I've run into a number of home owners being told by their insurance companies not to sign anything with a public adjuster. That's not fair to the insured or public adjuster. Makes us sound like we're doing something wrong. Like we're a thief or some sort of criminal. If there's not a need for public adjusters, why are we given a license through the state to adjuster claims on the behalf of the policyholder/homeowner. Why do we have licensing requirements set by the state? Why do we have people in political positions advocate for public adjusters?
It's a known fact we are here to help the policyholders get a fair settlement. Also well known is the insurance companies don't always play fair and pay as they should. They take advantage of their position. The insurance people know if they say x thee odds of them getting y is highly in their favor. Example: Mr. Policyholder calls the insurance company to file a claim, because a pipe broke in his kitchen. Hello, Mr. Insurance company, I have a flood in my kitchen. Sorry, Mr. Policyholder, you don't have flood insurance, we can't help you. The policyholder doesn't know any better, but the insurance company does! A flood is when water comes from the outside to inside the house. A broken pipe is usually a regular covered claim. Is this a daily occurrence, I'd like to think not, but it happens.
Everything with the insurance company is calculated. Think about it! Think about how your insurance rates are calculated. The time and energy put into research and modeling. They have statistics on statistics for everything. They can probably tell you how many times the average person picks their nose in a day and when they are more likely to do so.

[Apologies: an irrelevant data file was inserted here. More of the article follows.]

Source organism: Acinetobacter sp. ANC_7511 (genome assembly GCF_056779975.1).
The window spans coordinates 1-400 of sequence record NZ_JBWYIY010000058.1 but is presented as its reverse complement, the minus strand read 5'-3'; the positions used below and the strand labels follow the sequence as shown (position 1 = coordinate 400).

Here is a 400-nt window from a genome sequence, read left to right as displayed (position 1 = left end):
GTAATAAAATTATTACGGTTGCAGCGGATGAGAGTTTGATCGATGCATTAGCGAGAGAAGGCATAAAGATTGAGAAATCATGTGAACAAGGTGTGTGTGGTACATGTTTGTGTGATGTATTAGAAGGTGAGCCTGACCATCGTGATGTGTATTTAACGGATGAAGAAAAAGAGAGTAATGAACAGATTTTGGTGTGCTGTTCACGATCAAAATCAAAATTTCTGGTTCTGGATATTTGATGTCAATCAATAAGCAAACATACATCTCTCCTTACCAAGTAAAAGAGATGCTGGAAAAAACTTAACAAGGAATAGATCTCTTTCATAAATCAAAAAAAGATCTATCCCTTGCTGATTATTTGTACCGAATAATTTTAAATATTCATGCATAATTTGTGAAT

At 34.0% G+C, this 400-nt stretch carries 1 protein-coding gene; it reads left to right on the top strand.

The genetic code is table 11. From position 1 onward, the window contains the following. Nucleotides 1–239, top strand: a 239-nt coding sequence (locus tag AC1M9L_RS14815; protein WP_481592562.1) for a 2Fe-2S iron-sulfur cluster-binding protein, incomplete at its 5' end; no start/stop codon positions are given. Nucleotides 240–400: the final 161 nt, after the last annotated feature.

Then they want to complain when a policyholder hires a public adjuster to scrutinize their claim. Why??? Why is this an issue? Insurance companies don't just give money away. It's not like they say, Oh no, a public adjuster is involved give them whatever they want. Nope, it doesn't work like that. This drives me nuts. The problem for them is now they have to communicate with an equal. They don't like that. See, we know how to play by their rules, the rules they set. I can't tell you how many times I've seen the insurance company give a homeowner a proof of loss to fill out (what's that, right?). Most homeowners don't have a clue. What's fair about that?
When we get more money than they paid you. It's because we used their rules, the states rules, and local rules to secure the increased settlement. They have absolutely no right to complain. Insurance companies pay because they know we are in the right and they have to pay. It's all according to their rules to begin with. They wrote the policies they sell us. It's called a unilateral contract, meaning it's all one sided. Which way do you think the claims benefits are leaning?
It's nonsense. If they did what was right, there would be no need for us public adjusters.
An example of what they do. I had an elderly lady with a shower pan leak that affected two bathrooms. The insurance company gave her a check for $3,500 plus her $1,000 deductible. So, technically she was given $4,500. $4,500 to repair two bathrooms, that's a joke. After getting involved....they gave her a total of $19,500. This is how we public adjusters benefit the homeowner. Now she can have both bathrooms repaired. I understand why the insurance companies don't want us involved. They want to pay out less money. But is it right what they tried to do?
Having your own adjuster is to your benefit. Public adjusters are the only one legally allowed to help the policyholder in the claims process. Roofers, contractors, plumbers, restoration companies or even other types of adjusters are not legally able to assist you. Usually they want you to sign an assignment of benefits (AOB). Which gives them the rights and control of all the insurance money that would have been paid directly to you.